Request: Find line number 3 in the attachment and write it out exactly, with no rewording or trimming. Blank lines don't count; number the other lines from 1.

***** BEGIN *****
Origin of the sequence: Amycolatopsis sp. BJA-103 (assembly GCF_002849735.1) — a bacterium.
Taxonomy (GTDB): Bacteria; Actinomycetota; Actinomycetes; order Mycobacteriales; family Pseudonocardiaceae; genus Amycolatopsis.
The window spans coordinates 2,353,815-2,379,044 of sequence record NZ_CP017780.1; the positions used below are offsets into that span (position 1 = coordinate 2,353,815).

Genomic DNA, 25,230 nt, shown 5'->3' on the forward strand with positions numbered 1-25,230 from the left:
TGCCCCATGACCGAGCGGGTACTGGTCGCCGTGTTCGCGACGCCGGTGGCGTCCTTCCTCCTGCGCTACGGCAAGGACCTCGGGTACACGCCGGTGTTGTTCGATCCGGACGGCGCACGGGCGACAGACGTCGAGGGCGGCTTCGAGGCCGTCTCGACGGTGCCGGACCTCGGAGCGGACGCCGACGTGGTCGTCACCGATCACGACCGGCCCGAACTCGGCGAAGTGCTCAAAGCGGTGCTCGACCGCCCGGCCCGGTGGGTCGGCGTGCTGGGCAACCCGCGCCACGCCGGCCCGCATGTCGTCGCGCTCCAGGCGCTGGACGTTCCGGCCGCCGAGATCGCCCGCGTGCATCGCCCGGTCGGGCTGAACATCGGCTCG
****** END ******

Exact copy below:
The window spans coordinates 2,353,815-2,379,044 of sequence record NZ_CP017780.1; the positions used below are offsets into that span (position 1 = coordinate 2,353,815).